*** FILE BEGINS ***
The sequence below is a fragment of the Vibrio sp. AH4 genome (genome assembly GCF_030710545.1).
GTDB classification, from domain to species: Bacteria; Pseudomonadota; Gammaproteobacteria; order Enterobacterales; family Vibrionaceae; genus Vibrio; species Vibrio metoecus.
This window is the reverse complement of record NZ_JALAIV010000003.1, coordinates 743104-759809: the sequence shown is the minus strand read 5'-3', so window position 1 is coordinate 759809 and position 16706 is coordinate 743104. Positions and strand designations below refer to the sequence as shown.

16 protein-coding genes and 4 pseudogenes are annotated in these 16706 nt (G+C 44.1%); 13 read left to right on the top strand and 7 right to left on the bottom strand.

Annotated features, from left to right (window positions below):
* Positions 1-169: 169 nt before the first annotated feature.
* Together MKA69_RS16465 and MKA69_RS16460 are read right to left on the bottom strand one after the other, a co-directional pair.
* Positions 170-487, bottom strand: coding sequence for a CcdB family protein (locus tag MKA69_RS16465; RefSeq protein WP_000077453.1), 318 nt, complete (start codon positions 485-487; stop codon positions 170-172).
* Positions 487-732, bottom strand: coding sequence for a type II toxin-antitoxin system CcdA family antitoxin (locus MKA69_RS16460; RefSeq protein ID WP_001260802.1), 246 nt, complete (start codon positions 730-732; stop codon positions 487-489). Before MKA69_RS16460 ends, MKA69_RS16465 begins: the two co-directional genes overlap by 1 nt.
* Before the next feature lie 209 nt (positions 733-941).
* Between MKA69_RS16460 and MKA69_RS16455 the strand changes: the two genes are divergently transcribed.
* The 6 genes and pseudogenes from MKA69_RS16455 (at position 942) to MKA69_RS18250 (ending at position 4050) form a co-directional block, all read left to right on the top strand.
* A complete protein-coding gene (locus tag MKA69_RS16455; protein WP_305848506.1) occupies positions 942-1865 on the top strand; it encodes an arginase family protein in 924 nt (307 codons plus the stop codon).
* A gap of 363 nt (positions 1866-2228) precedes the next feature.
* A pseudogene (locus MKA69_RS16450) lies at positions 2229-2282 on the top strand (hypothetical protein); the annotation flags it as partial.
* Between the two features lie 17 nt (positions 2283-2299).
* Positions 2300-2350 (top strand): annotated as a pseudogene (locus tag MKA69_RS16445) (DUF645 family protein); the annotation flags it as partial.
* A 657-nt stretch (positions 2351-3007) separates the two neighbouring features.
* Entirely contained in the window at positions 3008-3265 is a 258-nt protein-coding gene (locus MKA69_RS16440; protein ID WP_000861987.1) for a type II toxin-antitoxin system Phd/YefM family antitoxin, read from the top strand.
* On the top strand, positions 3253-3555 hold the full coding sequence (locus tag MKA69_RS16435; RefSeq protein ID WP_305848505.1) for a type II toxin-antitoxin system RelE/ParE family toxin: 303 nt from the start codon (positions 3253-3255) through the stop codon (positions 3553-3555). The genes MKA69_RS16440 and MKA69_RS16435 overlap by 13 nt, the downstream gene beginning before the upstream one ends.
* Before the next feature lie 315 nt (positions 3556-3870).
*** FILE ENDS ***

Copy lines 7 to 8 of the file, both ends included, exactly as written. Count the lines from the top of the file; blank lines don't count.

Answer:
* Together MKA69_RS16465 and MKA69_RS16460 are read right to left on the bottom strand one after the other, a co-directional pair.
* Positions 170-487, bottom strand: coding sequence for a CcdB family protein (locus tag MKA69_RS16465; RefSeq protein WP_000077453.1), 318 nt, complete (start codon positions 485-487; stop codon positions 170-172).